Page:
Although Adam Smith used water to establish a concrete distinction between “use value” and “exchange value” [23], in actuality this disparity appears very blurred as water has been transformed into a good that has a precise and high economic value [24]. The issues related to the use of white gold are so complex and at the same time so symbolic [25] that we are now openly talking about a new sensitivity and culture of water [26]. For this reason, it does not go unnoticed that water occupies a prominent place among the many and very diversified approaches taken, now on the theoretical level of the programs, now on the operational level of the achievements. The reason is simple enough to understand. Water, among all the elements that contribute to defining a given ecosystem, is the one that contributes to the greatest extent to measure the health of the social conditions that regulate the interaction between man and the environmental context. Over time, different ways of using water have followed, which have shaped the water system to the new needs and requirements of an evolving society. Water must not only be placed at the base of any sustainable [27, 28, 29, 30, 31] development project but according to the latest works of the WWAP (United Nations World Water Assessment Program), the production of energy and the creation of conditions for guarantee access to income for the populations who live in the most disadvantaged areas of the planet [32, 33]. Today, when dealing with the issue of water and available water resources, we usually resort to large numbers: 12% of the planet’s population has access to the world’s water resources and wastes 85% [34]. The data available are many others even if they have in common the fact that they highlight that the distribution of the good water presents strong regional and social imbalances. Of the 1400 million cubic kilometers of water available, freshwater scarcely accounts for 2.5%, and of these, an even smaller amount (0.3%) is made up of the waters present in rivers, lakes and the atmosphere. The remainder is found in glaciers and underground. If they now look at the dominant situation on the employment front, the distortions do not tend to disappear, on the contrary, they appear even more marked as agriculture grabs 70% of the world’s water resources, leaving 20% for industry and 8% for the domestic consumption. For a correct understanding of such percentages, it must be said that irrigated agriculture guarantees 40% of world food. That is, compared to the water consumed, the contribution in terms of food is much lower. The data just mentioned clearly signal the inseparable link between water and food production. However, in recent times, precisely in the agricultural sector, we are witnessing processes that generate many critical issues. It is the case, for example, to encourage the use of biofuels whose manufactured from plants, such as sugar cane or corn, requires the availability of large water resources. In this way, an evident clash of interests is created between the enhancement of renewable fuels and the exploitation of a scarce and precious commodity such as water, above all in those regions of the world where the phenomenon of land grabbing is modifying traditional agropastoral systems, disruptive processes from which conflicts and mass migratory movements [35] then derive. If we add to all this that the impetuous growth of the urban population causes an increase in the demand for food, we understand the terms of a dangerous accumulation of clashes of interests that are played out by discharging the social and political tensions on access to natural resources, in first and foremost the water ones are the most fragile and vulnerable. Suffice it to say that in the course of the 20th century, withdrawals of freshwater have increased on a global scale by almost seven times [36]. But in terms of perception, not all water reserves are the same. In recent times, in the wake of the blue revolution [37, 38], the interest of the scientific community but also of international organizations has essentially turned to issues related to running waters [39]. The figure of the countries crossed by the major river courses in the world (the Nile, Tigris, Euphrates, Indo or Mekong), the immense volume of water resources available should be at the basis of basin economic development projects. Instead, and in the absence of mutual cooperation projects, the construction of artificial dams for reasons that are now hydroelectric and now irrigated often leads to political and military tensions between countries [40, 41], each committed to defending its specific national interests along the river [42]. Conversely, for lakes, except the literature on pollution, there is a lower volume of reflections, perhaps because the pools of water are more difficult to integrate into industrialization processes [43]. Hence many lakes, in the absence of specific environmental protection policies, can be transformed into simple deposits of industrial and urban residues, if not into useless spaces to be suppressed. In fact, and confirming how much the history of lakes has to deal with a very simple past, it should not be forgotten that they, as part of the broader category of stagnant and marshy waters, were even seen as a real danger for the people’s health as a source of diseases and infections [44, 45, 46]. Better, as evidenced by the long history of Italian land reclamation but not only [47], proceeds to their suppression by transforming the soils of the freed lakes into new territories suitable for the practice of agriculture. But in recent years, attention to surface waters has become increasingly relevant, identified as one of the most important natural values of societies [48]. In this renewed interest, lakes become significant resources for territorial socio-economic development. They represent natural ecological places that allow the approach of nature in urban contexts, break the monotony of the landscape, diversifying it and becoming part of the identifying symbolism of resident citizens and therefore an identity resource. They are also a social resource for the recreational, tourist and aggregation possibilities made possible by the presence of a network of services that improve their use. The new possibilities of using water, which involve not only protection and conservation but also enhancement and promotion, still represent a form of anthropic influence on the lake that must be sustainably managed and governed [49]. In the world, there are in total 253 large lakes distributed mainly between the American, African and Asian continents [50]. In general, the waters of the lakes do not know a good state of health, threatened by the disappearance and by suffering strong pollution processes [51]. In fact, and to start with the most emblematic case, the satellite images taken between 2000 and 2006 document the enormous natural disaster that took place with the disappearance of the Aral Sea, almost to the point of decreeing the complete drying up of what had been one of the largest deposits of freshwater of the world. Of the original 68,000 square km, just over 10% remain, the remainder is now a lifeless deserted sandy land. The reasons for what happened are widely documented: at the time of the Soviet Union and to allow the irrigation of the cotton fields of Uzbekistan, the two main rivers that fed the lake were diverted, for this reason, condemned to remain without emissaries. The consequences are there for all to see, immortalized by dozens of images of old rusty boats buried by the desert sands, in the places where until a few decades ago there was a fishing port at the center of a thriving regional economy. Another sensational case of how the distortion in the allocation of flowing waters [52]caused the loss of another important freshwater reserve is located in the Andean plateau between Peru and Bolivia. We are talking about Lake Poopò which has undergone an irremediable shrinking process [53]. Although, in this case, it is a natural phenomenon that repeats itself with a certain periodicity, experts observe the phenomenon with concern as the disappearance of water could depend not so much on natural causes as being the direct consequence of its systematic use of the waters of regional rivers in gold and silver mining operations. While waiting to understand if we are in the presence of a transitory situation or if all this represents a definitive environmental loss to be attributed even in this circumstance to a precise choice of economic policy, the fact is the end of the economic activities of indigenous communities, dependent on always from the practice of fishing. As in the case of the Aral Sea, the Poopò lake has ceased to be a reservoir of aquatic biodiversity. Without leaving the Andean area, not even the situation of the other large lake in the region, the Titicaca, can be said to be too encouraging. As is known, lakes tend to accumulate substances that prevent the reproduction of flora, which is essential for the life and reproduction of fish species. In the case of Titicaca, the problems derive from the increasing levels of water pollution. If, on the other hand, we move further north along the American continent, what about Lake Nicaragua through which the third channel between the Pacific and Atlantic oceans should pass. To realize the mammoth project behind which we can see the interests of China, eager to have its own trade route through the Central American isthmus, the Nicaraguan lake would in fact become not only the corridor through which giant container ships pass but also an immense reserve of water to be used in the construction of the impressive engineering work with evident negative repercussions on the fragile environmental balance of the region [54]. Changing geographic scenery, not even the biblical Lake of Galilee or Tiberias appears immune from suffering serious problems of environmental deterioration. If the Gospels hand down that Jesus performed the miracle of filling the nets of the apostles with an extraordinary quantity of fish, today the picture appears instead radically changed. Given the real risk of the Tiberias losing its fish fauna, the government of Israel has banned the practice of fishing by launching an urgent repopulation program. On the other hand, in the African continent, Lake Victoria presents just as many management complexities, especially as regards the practice of fishing, which has always been the main resource of the local population [55]. It must be said, however, that in recent times tourism has been growing and has begun to affect the creation of a different image of Lake Victoria, as is the case with the Titicaca. In this way and responding to the precise needs of the international leisure industry, which always needs to have new destinations available to the general public, the traditional fishing economy could be replaced by other logic. The presence of water, the movement ensured by navigation, the possibility of fishing and other recreational activities are in fact facilitating an anthropization of the lake areas which is allowing the lakes to become a real tourist attraction. And it is precisely the increase in demand for tourist services in lake destinations and the rapid evolution of travel that have led to the exploitation of the lake environments. The lake attracts tourists who identify it as the main reason for their vacation, but also those who experience it as part of a tourist experience that finds the main motivation for moving in other interests. The lakes thus become not only an attraction in themselves but also an attractive setting for the enjoyment of free time. This is how the chapter measuring the positive and negative effects deriving from the transformation of lakes from spaces inserted in specific agricultural economies into places of leisure and entertainment is outlined.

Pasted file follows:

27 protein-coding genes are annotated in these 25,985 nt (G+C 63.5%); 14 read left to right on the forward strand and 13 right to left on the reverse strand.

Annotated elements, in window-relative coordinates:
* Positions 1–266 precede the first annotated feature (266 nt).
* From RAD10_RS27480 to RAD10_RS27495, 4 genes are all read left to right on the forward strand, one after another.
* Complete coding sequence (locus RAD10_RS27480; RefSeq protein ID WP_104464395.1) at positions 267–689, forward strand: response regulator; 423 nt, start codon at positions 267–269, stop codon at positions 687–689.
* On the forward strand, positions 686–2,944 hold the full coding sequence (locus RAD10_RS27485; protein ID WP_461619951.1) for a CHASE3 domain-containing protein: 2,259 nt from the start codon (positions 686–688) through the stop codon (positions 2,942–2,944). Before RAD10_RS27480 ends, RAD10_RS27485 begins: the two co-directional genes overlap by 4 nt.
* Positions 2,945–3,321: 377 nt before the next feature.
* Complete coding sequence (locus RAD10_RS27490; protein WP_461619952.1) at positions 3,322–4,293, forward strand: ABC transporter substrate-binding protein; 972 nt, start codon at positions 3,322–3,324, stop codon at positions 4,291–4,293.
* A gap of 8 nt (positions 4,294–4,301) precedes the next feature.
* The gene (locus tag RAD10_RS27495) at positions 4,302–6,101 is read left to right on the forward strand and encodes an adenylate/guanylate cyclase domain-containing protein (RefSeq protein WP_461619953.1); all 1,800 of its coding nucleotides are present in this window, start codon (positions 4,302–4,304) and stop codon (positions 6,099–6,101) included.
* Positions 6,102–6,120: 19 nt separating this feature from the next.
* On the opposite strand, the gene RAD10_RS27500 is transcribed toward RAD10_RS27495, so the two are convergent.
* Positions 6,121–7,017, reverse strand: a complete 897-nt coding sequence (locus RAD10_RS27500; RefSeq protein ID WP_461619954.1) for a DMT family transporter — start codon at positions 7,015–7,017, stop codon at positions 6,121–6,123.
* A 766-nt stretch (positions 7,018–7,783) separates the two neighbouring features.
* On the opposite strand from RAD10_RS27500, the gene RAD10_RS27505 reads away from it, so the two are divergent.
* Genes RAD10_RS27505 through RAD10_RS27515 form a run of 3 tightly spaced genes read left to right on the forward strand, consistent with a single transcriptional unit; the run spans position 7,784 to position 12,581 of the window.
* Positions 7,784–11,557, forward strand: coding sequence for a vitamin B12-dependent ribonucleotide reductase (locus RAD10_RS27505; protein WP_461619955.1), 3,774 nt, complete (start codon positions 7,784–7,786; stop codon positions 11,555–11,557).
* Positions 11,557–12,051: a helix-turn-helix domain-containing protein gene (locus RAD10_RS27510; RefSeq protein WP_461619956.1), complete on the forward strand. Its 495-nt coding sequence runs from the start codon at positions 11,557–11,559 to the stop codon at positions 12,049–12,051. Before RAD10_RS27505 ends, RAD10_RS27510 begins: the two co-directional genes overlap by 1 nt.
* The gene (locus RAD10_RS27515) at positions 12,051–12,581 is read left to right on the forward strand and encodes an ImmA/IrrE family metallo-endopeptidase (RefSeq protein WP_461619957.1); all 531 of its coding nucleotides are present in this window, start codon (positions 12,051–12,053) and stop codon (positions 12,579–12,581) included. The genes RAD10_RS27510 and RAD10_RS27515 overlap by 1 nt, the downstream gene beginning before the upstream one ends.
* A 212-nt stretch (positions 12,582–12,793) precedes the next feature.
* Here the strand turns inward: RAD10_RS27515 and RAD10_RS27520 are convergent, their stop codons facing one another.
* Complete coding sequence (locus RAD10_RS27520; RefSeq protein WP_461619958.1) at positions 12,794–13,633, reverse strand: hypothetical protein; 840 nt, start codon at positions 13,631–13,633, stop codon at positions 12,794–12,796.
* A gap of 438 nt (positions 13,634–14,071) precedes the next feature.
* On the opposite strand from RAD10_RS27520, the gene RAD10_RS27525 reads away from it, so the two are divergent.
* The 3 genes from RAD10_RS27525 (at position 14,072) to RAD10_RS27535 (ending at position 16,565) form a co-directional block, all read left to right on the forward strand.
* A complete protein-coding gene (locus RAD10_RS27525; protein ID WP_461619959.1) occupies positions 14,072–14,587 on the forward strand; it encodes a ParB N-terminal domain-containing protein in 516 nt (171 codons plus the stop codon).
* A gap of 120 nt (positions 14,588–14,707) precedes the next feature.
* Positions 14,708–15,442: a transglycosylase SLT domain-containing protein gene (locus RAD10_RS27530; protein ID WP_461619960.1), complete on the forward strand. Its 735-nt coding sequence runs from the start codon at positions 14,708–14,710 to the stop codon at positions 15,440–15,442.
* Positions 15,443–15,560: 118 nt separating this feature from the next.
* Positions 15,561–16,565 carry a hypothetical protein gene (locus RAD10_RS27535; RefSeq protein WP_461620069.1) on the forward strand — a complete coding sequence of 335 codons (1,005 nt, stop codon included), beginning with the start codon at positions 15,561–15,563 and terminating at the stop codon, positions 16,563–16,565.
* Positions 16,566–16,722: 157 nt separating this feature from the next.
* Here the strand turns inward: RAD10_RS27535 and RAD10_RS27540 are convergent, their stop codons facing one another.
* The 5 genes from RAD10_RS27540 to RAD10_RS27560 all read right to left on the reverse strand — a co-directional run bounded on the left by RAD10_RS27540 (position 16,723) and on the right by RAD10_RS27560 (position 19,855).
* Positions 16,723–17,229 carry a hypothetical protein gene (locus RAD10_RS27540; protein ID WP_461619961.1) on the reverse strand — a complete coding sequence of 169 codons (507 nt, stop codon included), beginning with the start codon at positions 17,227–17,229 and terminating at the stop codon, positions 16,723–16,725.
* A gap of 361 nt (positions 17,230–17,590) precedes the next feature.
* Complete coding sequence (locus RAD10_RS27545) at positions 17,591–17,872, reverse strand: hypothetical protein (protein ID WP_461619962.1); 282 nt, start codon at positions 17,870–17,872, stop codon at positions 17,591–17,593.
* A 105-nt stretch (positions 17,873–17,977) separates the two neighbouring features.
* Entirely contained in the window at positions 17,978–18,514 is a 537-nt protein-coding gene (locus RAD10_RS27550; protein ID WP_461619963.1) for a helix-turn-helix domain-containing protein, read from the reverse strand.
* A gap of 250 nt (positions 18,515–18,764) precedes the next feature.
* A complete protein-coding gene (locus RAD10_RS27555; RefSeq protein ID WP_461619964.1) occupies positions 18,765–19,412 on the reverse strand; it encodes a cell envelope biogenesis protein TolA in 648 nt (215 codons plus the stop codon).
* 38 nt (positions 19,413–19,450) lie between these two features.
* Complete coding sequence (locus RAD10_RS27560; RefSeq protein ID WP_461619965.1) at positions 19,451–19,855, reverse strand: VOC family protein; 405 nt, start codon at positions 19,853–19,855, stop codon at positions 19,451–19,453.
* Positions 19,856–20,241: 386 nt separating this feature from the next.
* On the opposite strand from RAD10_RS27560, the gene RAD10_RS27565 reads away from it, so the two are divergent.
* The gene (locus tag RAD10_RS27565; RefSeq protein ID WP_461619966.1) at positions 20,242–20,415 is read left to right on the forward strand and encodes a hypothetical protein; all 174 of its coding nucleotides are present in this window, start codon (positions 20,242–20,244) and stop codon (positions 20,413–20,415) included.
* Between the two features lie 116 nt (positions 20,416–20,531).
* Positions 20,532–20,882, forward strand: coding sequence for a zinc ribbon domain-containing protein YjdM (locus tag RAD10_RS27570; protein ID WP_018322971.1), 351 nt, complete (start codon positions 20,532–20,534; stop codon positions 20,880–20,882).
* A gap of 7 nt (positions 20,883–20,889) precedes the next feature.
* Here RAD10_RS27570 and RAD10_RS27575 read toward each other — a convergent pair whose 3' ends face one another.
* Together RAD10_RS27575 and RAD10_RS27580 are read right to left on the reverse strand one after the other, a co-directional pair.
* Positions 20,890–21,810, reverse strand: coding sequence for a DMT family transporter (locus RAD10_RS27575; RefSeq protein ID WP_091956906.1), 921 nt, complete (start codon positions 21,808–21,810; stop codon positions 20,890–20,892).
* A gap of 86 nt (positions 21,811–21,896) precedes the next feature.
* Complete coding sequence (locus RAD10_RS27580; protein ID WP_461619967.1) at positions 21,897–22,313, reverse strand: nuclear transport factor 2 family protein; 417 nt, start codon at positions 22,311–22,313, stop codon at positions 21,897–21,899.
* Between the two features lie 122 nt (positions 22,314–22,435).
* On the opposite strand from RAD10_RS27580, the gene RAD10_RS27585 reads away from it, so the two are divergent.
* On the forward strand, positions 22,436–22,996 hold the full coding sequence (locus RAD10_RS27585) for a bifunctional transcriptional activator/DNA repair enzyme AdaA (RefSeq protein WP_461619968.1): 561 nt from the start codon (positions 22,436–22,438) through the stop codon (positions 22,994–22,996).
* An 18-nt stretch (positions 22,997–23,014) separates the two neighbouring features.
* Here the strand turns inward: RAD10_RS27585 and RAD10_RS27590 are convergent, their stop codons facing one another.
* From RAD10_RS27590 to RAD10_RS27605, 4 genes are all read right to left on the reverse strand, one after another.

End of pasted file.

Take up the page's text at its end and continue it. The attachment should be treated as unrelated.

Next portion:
3. Floods and industrial relocation to Asian cities